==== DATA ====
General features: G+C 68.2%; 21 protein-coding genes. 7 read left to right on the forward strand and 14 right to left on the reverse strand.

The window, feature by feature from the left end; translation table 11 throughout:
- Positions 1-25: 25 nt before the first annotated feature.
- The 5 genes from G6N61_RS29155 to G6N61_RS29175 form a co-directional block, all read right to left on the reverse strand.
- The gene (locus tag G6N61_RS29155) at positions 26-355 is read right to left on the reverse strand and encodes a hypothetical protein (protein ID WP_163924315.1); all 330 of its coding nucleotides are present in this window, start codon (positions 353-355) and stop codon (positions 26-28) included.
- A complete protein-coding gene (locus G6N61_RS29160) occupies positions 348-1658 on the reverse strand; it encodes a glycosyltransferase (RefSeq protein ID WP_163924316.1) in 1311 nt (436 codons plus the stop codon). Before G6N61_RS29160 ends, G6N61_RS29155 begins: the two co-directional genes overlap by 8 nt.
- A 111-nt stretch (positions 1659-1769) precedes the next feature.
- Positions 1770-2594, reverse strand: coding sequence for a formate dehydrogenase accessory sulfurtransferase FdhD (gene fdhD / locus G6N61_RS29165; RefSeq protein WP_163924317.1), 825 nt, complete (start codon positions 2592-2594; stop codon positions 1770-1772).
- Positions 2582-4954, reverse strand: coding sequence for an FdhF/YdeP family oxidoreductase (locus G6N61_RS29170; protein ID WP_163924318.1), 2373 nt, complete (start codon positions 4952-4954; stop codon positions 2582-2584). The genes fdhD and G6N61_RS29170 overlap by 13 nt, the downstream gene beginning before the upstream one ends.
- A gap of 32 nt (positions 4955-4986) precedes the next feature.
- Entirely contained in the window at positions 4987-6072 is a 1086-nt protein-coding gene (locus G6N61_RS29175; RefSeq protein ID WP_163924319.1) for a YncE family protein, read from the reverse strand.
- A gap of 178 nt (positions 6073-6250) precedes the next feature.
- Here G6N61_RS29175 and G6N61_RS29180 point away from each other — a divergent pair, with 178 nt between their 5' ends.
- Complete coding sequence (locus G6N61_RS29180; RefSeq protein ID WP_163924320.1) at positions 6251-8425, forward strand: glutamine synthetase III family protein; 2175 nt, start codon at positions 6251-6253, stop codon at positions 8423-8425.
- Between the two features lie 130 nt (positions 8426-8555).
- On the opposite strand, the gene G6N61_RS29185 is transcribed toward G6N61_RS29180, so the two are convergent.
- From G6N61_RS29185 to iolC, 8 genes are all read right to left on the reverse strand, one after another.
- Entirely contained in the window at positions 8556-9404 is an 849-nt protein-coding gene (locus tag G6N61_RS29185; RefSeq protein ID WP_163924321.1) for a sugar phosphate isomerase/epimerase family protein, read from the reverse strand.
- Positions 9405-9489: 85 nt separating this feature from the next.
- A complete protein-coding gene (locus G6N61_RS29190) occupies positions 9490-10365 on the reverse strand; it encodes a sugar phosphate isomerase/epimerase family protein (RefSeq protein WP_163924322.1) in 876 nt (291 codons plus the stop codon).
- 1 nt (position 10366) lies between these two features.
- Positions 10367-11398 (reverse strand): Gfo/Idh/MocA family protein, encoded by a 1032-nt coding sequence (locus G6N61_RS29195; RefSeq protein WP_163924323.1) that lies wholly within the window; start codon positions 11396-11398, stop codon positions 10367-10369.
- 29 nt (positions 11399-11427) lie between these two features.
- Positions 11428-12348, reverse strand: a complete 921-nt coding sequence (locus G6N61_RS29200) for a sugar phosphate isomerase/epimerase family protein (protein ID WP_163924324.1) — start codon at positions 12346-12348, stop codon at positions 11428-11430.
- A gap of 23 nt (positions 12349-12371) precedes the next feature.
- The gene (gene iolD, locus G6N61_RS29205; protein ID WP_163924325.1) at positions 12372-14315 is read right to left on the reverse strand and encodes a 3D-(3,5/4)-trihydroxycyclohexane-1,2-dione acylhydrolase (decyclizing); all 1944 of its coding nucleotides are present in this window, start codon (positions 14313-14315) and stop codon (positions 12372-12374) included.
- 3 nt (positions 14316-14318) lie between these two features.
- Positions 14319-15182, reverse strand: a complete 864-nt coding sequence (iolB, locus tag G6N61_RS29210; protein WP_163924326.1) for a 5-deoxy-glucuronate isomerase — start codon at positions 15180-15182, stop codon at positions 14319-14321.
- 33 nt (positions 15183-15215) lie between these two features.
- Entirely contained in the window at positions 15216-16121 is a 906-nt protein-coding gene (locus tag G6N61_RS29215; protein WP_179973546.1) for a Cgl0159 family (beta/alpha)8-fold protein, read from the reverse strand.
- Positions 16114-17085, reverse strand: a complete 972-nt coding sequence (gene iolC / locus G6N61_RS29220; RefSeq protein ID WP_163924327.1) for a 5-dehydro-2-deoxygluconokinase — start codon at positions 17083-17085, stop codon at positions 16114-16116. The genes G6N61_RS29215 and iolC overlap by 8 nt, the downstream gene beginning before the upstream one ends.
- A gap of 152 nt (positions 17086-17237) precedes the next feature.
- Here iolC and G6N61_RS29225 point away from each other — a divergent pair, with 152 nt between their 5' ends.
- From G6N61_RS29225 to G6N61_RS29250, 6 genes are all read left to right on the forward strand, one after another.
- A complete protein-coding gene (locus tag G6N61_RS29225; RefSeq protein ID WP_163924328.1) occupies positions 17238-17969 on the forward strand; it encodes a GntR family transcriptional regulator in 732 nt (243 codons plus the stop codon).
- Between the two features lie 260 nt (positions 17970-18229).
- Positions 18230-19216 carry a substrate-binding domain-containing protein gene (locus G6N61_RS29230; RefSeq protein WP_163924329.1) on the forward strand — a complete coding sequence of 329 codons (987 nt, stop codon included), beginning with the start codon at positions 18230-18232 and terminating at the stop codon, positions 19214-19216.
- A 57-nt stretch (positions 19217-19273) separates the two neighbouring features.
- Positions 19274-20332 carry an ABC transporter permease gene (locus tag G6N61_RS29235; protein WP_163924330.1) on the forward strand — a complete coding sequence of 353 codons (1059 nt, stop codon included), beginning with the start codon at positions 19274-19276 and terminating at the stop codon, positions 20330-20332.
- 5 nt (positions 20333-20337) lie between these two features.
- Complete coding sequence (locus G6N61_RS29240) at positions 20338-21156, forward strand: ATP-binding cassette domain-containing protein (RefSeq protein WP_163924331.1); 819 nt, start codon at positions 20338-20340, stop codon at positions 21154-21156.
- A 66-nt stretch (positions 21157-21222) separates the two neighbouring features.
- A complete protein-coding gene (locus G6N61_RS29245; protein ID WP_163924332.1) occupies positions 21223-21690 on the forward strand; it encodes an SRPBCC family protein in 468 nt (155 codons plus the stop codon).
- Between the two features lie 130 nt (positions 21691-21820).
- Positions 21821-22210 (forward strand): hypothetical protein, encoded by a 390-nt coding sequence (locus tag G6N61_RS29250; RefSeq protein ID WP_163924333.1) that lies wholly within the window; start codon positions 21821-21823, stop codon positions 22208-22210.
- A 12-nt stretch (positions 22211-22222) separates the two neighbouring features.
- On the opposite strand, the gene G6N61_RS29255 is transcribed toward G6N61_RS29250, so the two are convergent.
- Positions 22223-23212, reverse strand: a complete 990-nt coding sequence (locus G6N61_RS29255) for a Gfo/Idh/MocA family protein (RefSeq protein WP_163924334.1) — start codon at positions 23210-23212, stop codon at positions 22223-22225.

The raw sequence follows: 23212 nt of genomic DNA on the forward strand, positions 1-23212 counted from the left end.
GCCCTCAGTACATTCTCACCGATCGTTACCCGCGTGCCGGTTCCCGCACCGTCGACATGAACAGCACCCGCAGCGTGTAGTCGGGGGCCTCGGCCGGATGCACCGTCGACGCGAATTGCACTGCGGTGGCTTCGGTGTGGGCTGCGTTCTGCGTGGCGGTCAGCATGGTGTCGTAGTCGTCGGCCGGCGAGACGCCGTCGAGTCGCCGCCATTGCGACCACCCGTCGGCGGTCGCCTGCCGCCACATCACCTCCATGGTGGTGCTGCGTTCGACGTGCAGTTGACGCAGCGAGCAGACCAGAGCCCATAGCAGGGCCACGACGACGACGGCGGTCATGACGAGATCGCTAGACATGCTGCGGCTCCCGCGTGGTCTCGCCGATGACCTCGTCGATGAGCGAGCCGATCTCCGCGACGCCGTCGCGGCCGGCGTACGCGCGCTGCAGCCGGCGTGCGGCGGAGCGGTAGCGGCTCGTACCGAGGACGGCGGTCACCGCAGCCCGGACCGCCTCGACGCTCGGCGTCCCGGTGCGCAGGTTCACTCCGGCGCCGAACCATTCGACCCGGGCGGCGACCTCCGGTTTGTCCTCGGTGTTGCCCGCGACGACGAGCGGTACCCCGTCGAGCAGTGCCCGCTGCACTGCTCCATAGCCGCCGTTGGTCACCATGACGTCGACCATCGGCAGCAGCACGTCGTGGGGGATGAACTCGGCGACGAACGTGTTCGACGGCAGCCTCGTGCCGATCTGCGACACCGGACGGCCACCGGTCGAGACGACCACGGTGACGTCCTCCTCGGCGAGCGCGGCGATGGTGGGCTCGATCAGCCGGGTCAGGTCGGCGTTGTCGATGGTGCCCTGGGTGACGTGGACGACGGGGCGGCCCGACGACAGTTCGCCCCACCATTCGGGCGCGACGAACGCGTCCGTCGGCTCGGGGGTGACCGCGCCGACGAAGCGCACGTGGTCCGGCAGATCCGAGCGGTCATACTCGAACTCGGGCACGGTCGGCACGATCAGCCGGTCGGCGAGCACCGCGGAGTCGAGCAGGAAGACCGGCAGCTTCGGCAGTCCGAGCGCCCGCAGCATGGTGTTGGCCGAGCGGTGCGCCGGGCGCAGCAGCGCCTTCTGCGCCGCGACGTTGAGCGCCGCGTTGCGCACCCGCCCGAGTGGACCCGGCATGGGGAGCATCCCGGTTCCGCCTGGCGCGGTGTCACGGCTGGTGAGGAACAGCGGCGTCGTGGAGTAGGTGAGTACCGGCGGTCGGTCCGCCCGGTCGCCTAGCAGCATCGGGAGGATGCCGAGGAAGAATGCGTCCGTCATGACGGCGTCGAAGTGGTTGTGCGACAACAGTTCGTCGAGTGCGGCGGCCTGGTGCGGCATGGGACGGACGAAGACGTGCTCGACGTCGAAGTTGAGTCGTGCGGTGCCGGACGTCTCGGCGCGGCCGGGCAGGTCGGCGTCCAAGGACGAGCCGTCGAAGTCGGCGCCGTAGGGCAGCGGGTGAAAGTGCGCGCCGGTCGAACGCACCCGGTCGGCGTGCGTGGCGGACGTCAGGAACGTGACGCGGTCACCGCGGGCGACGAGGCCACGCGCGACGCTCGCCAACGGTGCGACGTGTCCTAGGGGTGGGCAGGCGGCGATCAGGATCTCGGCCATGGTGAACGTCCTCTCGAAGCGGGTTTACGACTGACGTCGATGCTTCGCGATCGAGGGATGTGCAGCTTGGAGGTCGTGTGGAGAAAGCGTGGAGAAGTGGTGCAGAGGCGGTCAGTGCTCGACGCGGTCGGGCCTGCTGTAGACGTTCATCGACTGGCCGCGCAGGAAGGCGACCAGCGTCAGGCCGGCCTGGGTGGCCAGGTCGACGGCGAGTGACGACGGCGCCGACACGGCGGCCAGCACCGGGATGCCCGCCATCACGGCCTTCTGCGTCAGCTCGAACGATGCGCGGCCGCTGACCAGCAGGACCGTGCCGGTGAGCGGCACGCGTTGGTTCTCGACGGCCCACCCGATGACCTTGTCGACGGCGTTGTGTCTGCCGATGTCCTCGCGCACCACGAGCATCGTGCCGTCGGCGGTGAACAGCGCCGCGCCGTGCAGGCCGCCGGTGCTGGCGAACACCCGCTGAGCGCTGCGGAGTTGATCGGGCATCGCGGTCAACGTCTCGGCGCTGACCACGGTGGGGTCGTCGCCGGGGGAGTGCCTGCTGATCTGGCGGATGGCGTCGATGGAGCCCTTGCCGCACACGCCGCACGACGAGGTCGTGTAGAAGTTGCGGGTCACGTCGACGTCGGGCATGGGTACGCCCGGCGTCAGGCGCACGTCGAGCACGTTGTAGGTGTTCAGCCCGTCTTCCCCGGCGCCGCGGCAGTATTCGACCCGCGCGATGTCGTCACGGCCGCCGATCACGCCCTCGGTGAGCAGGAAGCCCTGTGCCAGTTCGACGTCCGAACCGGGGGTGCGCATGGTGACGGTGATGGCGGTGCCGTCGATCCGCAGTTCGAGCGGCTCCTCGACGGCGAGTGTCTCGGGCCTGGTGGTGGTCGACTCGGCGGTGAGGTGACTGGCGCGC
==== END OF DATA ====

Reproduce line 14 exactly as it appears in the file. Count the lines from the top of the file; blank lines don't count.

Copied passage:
- Complete coding sequence (locus G6N61_RS29180; RefSeq protein ID WP_163924320.1) at positions 6251-8425, forward strand: glutamine synthetase III family protein; 2175 nt, start codon at positions 6251-6253, stop codon at positions 8423-8425.